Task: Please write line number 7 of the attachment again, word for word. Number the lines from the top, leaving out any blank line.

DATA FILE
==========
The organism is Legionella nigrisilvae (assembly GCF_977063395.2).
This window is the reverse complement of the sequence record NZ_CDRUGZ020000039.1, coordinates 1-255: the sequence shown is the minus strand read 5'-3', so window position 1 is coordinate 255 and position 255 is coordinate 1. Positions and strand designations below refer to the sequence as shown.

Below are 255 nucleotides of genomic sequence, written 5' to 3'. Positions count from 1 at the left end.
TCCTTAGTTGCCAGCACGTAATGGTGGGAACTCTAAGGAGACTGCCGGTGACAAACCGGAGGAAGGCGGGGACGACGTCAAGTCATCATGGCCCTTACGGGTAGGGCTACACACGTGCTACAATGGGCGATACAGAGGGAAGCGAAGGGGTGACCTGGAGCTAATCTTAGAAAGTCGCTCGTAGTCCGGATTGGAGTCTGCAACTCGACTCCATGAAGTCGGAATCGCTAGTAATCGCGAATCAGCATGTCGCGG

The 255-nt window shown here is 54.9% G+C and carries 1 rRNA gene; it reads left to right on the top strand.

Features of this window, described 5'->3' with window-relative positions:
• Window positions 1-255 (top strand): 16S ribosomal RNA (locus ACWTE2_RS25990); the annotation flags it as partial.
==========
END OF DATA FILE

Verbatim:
• Window positions 1-255 (top strand): 16S ribosomal RNA (locus ACWTE2_RS25990); the annotation flags it as partial.